A consumer has filed a putative class action against Unilever U.S., PepsiCo and the Pepsi Lipton Tea Partnership alleging that their line of Pure Leaf® Iced Teas are misleadingly labeled as “All Natural” and preservative-free because they contain citric acid, a synthetic ingredient. Ren v. Unilever U.S., Inc., No. 156463/2015 (N.Y. Sup. Ct., filed June 26, 2015). The complaint asserts that Pure Leaf® labels indicate that the products are natural and contain no preservatives despite containing citric acid, which is “industrially manufactured by fermenting certain genetically mutant strains of the black mold fungus, Aspergillus niger.” The companies use citric acid as a preservative, the complaint argues, and it disputes the accuracy of a note in the ingredient list explaining that citric acid provides tartness. The plaintiff seeks class certification, declaratory judgments, damages, restitution, an injunction, and attorney’s fees for allegations of unjust enrichment, breach of warranties, negligent misrepresentation and violations of the New York General Business Law.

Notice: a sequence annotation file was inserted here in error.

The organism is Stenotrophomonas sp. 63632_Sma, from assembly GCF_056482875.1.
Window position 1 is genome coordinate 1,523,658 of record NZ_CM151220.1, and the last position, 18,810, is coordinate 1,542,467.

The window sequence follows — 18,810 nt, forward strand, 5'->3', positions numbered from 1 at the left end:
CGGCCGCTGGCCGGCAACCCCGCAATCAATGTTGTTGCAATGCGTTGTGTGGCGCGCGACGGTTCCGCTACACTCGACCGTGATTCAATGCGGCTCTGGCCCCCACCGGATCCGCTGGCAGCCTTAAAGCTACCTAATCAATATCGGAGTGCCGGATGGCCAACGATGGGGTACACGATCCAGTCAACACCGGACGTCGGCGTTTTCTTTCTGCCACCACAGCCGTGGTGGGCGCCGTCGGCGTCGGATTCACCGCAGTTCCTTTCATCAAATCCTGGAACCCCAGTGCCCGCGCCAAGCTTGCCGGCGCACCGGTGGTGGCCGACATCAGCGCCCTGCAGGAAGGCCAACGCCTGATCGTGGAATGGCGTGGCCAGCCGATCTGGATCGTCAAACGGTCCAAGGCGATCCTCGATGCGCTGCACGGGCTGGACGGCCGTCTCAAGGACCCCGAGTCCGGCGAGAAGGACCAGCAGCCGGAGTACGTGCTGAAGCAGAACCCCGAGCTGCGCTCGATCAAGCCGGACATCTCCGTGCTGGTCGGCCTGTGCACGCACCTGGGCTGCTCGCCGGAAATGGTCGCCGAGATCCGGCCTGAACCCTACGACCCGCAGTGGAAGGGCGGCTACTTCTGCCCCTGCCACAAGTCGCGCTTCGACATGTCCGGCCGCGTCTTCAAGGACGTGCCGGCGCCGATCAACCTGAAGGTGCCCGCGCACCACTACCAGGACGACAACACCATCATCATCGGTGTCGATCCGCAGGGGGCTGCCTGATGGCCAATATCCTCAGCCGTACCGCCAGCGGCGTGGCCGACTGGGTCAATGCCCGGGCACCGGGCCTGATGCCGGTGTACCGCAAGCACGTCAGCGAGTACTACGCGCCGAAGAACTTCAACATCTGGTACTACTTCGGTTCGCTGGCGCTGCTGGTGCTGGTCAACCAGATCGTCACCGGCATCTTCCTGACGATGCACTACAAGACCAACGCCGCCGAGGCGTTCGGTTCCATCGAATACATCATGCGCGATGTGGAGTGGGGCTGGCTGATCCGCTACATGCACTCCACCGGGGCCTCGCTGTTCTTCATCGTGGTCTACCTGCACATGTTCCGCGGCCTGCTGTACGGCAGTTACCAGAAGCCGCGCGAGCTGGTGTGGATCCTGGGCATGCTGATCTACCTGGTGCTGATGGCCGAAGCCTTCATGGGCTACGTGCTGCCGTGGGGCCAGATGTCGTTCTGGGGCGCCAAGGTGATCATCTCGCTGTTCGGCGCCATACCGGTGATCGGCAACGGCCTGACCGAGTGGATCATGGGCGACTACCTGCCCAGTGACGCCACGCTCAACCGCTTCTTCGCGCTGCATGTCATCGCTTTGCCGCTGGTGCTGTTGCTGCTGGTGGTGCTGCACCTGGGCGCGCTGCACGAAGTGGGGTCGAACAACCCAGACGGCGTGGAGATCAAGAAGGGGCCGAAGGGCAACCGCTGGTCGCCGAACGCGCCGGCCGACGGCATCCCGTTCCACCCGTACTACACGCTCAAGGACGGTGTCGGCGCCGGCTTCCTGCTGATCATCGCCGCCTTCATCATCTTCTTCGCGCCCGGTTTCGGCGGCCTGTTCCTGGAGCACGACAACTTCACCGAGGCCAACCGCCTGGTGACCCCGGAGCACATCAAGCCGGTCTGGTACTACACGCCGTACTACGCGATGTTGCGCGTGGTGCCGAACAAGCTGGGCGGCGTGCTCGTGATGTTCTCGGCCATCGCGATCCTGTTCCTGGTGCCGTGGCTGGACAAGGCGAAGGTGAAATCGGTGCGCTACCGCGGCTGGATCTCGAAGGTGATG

This week’s issue also includes articles discussing:
- FDA’s decision to extend the date for compliance with its calorie-disclosure rule for restaurants and similar retail food venues;
- Diageo Great Britain’s intention to appeal an adverse U.K. Advertising Standards Authority ruling involving a TV ad for Smirnoff® vodka;
- a putative class action against Unilever and PepsiCo alleging that their line of Pure Leaf® Iced Teas are misleadingly labeled as “All Natural” because they contain citric acid;
- a new report claiming that the food industry covertly manipulates public discourse; and
- a Tufts University study that purportedly implicates SSB consumption in 184,000 deaths worldwide annually.